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Get inspirational stories, spiritual help, and synod news from  Forward in Christ every month. Print and digital subscriptions are available from Northwestern Publishing House.

 

Author: D.J. and Betsy Nash and Brian and Kim Page
Volume 103, Number 11
Issue: November 2016

Copyrighted by WELS Forward in Christ © 2017
Forward in Christ grants permission for any original article (not a reprint) to be printed for use in a WELS church, school, or organization, provided that it is distributed free and indicate Forward in Christ as the source. Images may not be reproduced except in the context of its article. Contact us

 

Confessions of faith: Miller/Cares

After being raised in the Baptist church, a man finds comfort in the answers the Bible provides to life’s questions.

Rachel Hartman

Wayne Miller is familiar with churches: He spent nearly his entire career as a church musician in Baptist and Methodist congregations.

Today, however, he regularly attends just one: a Lutheran church. “I love being Lutheran,” he notes. While he is familiar with other religions, especially the teachings of the Baptist church, he treasures where he is at now in life.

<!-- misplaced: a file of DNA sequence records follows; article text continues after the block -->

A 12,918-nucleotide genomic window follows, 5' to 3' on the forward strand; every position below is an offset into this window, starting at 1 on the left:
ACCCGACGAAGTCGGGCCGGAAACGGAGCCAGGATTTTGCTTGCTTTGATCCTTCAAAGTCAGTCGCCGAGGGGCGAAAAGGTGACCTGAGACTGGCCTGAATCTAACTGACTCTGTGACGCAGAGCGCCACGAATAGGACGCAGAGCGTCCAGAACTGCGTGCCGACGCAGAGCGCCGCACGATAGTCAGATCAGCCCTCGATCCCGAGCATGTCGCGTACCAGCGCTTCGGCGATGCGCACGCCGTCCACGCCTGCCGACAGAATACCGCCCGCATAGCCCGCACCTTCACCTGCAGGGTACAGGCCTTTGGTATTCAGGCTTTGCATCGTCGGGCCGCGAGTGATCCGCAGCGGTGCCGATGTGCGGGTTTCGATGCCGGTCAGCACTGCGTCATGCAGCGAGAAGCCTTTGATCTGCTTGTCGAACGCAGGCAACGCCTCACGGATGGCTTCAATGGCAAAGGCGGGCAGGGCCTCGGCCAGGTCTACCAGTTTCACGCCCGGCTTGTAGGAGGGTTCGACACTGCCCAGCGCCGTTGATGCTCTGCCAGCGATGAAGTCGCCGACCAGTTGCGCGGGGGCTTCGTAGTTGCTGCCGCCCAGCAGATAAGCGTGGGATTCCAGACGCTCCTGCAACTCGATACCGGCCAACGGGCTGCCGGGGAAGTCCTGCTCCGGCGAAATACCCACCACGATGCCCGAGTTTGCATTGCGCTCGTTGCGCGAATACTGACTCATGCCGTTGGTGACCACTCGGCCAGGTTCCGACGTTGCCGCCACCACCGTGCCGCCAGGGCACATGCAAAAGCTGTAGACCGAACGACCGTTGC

Growing up

Miller was born in Knoxville, Tennessee, and grew up attending a Baptist church. “I came to know the Lord at nine years old during vacation Bible school,” he explains. “I was baptized in that church, and I surrendered to the ministry when I was 16 years old. At the time, I felt a call from the Lord to be involved in the ministry.”

When Miller was in junior high, his family moved to Texas. There they attended a small Baptist church in the area. Around that time, Miller became involved in church work. As a young teenager, “I started an adult choir at the congregation,” he recalls.

Miller enrolled in Wayland Baptist University for his college years. There he majored in education. “As time progressed, I realized my calling was to be in full-time music,” he notes.

After graduating with a bachelor’s degree, Miller accepted an offer to teach at a high school in Plainview, Texas. He taught for two years, and during that time, he also attended a Baptist church every Sunday.

As he got ready for church on Sundays, he often listened to a Lutheran show on the radio. The sermons and theology taught intrigued him. “I got to thinking, ‘If I wasn’t Baptist, I would be a Lutheran.’ ”

After teaching for two years, Miller was offered a position as a full-time church musician in Albuquerque, New Mexico. He moved to Albuquerque, and he became involved with music education and youth ministry at the church.